You are not alone!

The journey with kids from hard places can be dark, scary and often overwhelming. But you don't have to tackle the journey alone! We continue to discover multitudes of great book, video, internet, and organizational resources which can help each of us be the kind of healing presence with hurting children that we long to be. 

What makes a great resource for caregivers of formerly abandoned, abused and neglected kids? Of course families and individuals each have their own unique approaches. But we've found that the resources that best support us in our journey with kids from hard places are those that are

 
  • compassionate
  • empowering
  • non-judgmental
  • trauma-informed
  • research-based

Books

the body keeps the score

"Brain, Mind, and Body in the Healing of Trauma," by Bessel van der Kolk, 2015

This is essential reading  for anyone dealing with complex developmental trauma. In this book, Bessel van der Kolk - one of the pioneering researches in the field of trauma - shares insights from 40 years of observing and treating trauma. He combines theory, research, interventions, and personal experience to explain the necessity of a body-centered approach to trauma recovery. Ultimately an empowering work, The Body Keeps the Score references dozens of interventions that have positively impacted the outcomes for children and adults who have suffered from both PTSD and complex developmental trauma. 

 

the connected child

"Bringing Hope and Healing to Your Adoptive Family," by Karyn Purvis and David R. Cross, 2007

Drs Purvis and Cross synthesize the latest research on trauma and years of first-hand experience working with kids from difficult backgrounds to bring hope and practical insights to parents and caregivers of children from hard places. The authors explain the changes that complex developmental trauma creates in the brain, causing a cascade of difficult behaviors and emotional needs that traditional approaches (such as behavior modification) are often unable to adequately address. With a backgound understanding of the biology of trauma, Purvis and Cross construct an approach that addresses core shame and overwhelming fear that drives so many of the difficult behaviors of abandoned and abused children. The authors guide caregivers in constructing an environment of felt safety and deep connection that become the foundation for true healing. In addition, Purvis and Cross address the necessity of addressing the emotional needs that caregivers of difficult children will inevitably face - an aspect of parenting that many families may not have given sufficient attention to when they began their journey.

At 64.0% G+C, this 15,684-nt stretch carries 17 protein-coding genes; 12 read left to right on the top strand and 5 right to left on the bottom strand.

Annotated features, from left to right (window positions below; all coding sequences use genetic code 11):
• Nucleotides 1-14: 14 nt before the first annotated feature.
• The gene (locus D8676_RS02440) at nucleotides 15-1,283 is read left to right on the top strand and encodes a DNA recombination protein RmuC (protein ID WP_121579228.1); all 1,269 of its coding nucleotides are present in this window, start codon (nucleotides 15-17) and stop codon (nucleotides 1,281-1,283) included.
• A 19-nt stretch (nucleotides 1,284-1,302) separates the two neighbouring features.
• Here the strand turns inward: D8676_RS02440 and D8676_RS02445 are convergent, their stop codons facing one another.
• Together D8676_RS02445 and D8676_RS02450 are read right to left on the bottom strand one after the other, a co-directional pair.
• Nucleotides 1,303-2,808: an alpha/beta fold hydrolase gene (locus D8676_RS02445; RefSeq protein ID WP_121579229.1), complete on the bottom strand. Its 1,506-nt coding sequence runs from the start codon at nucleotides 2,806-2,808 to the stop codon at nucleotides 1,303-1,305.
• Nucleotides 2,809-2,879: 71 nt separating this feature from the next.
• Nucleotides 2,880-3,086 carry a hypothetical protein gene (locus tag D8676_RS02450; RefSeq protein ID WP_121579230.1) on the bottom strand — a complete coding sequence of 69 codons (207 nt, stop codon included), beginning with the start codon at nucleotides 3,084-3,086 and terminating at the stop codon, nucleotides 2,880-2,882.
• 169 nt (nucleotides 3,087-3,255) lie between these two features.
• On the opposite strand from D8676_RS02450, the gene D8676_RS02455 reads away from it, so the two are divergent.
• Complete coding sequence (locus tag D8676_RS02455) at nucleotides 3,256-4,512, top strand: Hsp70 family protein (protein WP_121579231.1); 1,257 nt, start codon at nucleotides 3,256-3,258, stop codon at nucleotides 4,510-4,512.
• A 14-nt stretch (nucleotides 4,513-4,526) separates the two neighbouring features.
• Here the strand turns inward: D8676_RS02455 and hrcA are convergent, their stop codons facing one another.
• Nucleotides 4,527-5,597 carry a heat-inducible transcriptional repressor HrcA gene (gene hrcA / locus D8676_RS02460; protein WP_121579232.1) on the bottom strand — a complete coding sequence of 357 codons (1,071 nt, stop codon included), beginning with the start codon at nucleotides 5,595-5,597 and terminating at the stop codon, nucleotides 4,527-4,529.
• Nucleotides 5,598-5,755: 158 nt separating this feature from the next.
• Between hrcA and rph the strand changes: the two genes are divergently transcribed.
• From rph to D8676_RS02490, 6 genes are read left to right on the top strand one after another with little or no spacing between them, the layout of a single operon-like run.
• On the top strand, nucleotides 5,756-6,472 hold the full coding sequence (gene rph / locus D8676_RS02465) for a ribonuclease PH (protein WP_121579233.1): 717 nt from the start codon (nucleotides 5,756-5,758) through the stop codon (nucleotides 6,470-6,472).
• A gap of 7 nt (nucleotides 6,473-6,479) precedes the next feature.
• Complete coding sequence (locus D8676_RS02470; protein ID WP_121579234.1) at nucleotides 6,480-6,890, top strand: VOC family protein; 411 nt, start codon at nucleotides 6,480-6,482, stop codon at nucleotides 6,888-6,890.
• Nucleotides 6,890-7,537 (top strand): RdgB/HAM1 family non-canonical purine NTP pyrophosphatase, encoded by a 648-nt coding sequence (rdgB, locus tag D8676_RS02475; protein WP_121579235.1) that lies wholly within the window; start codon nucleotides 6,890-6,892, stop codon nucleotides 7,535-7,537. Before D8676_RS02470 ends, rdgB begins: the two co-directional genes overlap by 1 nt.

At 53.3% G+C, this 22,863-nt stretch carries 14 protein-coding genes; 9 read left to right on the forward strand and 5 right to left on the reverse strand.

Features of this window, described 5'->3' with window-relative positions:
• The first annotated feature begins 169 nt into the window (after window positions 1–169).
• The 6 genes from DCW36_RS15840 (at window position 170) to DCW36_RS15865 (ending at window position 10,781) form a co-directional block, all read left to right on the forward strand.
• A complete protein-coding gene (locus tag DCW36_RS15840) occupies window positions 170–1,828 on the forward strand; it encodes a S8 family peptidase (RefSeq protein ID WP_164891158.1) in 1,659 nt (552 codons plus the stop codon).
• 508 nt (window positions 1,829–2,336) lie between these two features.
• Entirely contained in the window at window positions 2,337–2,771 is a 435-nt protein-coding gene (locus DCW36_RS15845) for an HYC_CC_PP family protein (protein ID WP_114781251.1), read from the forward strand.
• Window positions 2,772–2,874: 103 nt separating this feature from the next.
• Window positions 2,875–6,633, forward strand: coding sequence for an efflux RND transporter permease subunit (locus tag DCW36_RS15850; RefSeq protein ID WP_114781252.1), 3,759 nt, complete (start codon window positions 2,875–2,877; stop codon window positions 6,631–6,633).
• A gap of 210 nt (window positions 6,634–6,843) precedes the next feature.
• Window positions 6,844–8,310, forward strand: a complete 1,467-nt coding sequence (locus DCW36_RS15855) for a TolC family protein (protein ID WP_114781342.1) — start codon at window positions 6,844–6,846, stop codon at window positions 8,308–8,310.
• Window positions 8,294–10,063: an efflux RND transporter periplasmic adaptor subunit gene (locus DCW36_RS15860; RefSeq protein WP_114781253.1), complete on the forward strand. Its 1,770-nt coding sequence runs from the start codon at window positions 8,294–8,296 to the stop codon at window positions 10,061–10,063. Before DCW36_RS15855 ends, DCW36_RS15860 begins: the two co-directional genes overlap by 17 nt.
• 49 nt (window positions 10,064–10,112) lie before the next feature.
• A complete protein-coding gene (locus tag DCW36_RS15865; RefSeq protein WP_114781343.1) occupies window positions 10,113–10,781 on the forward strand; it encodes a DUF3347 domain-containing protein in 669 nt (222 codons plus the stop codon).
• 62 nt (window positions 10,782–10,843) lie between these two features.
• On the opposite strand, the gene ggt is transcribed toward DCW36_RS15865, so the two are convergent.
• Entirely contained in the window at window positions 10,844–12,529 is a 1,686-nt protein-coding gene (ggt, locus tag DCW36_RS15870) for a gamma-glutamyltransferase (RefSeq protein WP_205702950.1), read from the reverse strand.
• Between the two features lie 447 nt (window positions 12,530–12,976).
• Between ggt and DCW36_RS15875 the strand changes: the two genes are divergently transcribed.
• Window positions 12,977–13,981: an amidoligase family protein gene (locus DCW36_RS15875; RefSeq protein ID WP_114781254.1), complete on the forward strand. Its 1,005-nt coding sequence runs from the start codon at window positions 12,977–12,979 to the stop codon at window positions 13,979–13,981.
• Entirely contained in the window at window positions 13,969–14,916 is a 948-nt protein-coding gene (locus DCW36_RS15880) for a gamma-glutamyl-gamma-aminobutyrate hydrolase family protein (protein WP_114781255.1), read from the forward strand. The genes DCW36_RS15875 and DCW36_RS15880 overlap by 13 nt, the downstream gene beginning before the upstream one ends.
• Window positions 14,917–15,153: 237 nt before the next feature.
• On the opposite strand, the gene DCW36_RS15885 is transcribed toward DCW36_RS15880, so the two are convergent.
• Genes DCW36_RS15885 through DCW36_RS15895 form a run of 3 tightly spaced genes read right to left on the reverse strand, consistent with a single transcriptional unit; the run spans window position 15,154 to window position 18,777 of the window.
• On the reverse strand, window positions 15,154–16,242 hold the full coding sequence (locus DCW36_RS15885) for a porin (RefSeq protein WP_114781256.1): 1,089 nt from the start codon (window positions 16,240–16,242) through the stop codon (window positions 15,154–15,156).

from fear to love

"Parenting Difficult Adopted Children," by B. Bryan Post, 2010

Post presents a compassionate parenting paradigm - tailored to the needs of children with trauma backgrounds - that has the potential to transform troubled children and their parents. Post explains how overwhelming stress drives problematic behavior, and why it is that adopted children have such difficulty dealing with these stresses. With the understanding of how early trauma damages a child’s developing nervous system, parents can begin to see the underlying fear and unconscious stress responses that drive difficult behavior. Post outlines a three-step intervention process that allows compassionate adults to help dysregulated kids grow in their ability to calm themselves and to make good choices.Much more than an attempt to address surface behaviors, Post’s approach offers the opportunity for deep healing for troubled youth. Post asserts that positive relationships are the key to healing, making this a hopeful—as well as practical—book for struggling families.